Stephen Swift

What about Apple’s Star Trek project?  From what I’ve read, there was internal demos of OSes before System 7 running on PCs with the 486 chip.


I’ve heard that the decision to abandon Star Trek was based more on political than technical issues.


Interesting history about Star Trek, but before my active time on the Mac. I think it had been dead long enough by the time I migrated over that it was no longer being discussed, and likely, at least in part, because all the buzz was about Copland.

What it all shows, however, is that Apple was being then as it is now both proactive and practical about its long term options, and not hostage to an ideal (and demonising the competition of the day), something portions of its support base can learn from.  This augurs well for Apple’s capacity for continued growth and innovation, as something not new, but inherent in its core mode of operations from years past.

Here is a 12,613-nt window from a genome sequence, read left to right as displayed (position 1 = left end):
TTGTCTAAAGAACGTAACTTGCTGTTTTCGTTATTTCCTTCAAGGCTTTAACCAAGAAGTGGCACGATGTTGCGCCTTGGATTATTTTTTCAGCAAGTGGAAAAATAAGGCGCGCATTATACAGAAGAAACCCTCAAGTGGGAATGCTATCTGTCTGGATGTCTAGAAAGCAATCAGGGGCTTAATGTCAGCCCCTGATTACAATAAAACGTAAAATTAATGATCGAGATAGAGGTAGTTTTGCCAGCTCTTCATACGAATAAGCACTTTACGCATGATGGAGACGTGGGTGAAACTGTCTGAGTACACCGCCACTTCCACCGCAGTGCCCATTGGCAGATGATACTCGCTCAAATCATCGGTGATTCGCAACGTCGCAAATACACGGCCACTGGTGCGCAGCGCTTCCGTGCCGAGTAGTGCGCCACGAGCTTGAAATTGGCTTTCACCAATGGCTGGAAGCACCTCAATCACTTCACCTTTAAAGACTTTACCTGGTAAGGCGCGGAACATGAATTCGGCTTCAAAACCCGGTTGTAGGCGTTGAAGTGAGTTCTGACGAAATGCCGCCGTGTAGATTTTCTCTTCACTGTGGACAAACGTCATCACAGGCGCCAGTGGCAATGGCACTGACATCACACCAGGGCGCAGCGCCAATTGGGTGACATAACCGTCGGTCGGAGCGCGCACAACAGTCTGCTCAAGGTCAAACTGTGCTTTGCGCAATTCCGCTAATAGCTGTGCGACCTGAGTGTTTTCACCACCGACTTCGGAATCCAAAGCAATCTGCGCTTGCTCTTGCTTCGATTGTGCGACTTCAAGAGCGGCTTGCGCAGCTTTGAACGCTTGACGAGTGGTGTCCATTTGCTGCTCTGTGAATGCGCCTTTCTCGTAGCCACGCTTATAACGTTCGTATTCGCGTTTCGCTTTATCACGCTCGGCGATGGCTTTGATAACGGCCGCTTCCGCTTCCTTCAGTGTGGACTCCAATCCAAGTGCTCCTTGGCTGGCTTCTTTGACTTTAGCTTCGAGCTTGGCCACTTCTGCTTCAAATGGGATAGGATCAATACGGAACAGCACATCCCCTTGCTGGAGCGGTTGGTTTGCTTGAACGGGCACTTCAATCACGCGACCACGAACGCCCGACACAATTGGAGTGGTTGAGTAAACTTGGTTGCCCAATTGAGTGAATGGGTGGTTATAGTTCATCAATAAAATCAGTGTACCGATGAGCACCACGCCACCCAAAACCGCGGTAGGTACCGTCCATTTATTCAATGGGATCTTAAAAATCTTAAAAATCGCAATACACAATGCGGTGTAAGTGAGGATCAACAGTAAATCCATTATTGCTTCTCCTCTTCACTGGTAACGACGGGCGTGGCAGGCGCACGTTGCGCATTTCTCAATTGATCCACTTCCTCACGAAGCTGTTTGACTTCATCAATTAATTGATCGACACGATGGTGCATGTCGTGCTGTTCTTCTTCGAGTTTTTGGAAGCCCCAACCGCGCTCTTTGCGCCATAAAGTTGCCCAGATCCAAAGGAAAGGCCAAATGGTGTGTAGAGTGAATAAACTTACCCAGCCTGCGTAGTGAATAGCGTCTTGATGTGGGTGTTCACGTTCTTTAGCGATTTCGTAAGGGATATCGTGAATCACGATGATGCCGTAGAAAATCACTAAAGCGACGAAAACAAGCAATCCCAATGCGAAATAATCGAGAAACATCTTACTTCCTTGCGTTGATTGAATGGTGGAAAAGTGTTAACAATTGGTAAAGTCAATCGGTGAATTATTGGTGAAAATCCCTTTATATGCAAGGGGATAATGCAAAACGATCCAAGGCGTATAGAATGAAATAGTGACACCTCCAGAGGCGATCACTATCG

Apple has a long history of exploring multiple options and hedging its bets - for example ports of System 7 to the x86 and Motorola 88K. Ultimately PowerPC won out. Apple used AT&T’s Hobbit/CRISP chip early in the Newton project, but ARM won out and now owns the mobile world.

Apple created a ridiculous amount of technology, much of which was either abandoned or drastically altered/repurposed, from the late 1980s through the 1990s, including Star Trek, OpenDoc, Newton, Dylan, Pink/Taligent, Kaleida/ScriptX, Copland/NuKernel, A/UX and ANS, MAE, etc., etc..

Did this end when Steve Jobs returned to Apple? Not entirely - Jobs himself mentioned that Apple had developed several products that it decided not to bring to market, at least not in their original form and timeframe. Moreover, x86 versions of Rhapsody and later OS X were built alongside the PowerPC versions for years, enabling Apple to “flip the switch” in 2005. I wouldn’t be surprised at all if Apple was running ARM builds of OS X internally. I wouldn’t bet on Apple delivering an ARM-based Mac, but it would certainly help as a comparison with whatever intel can deliver.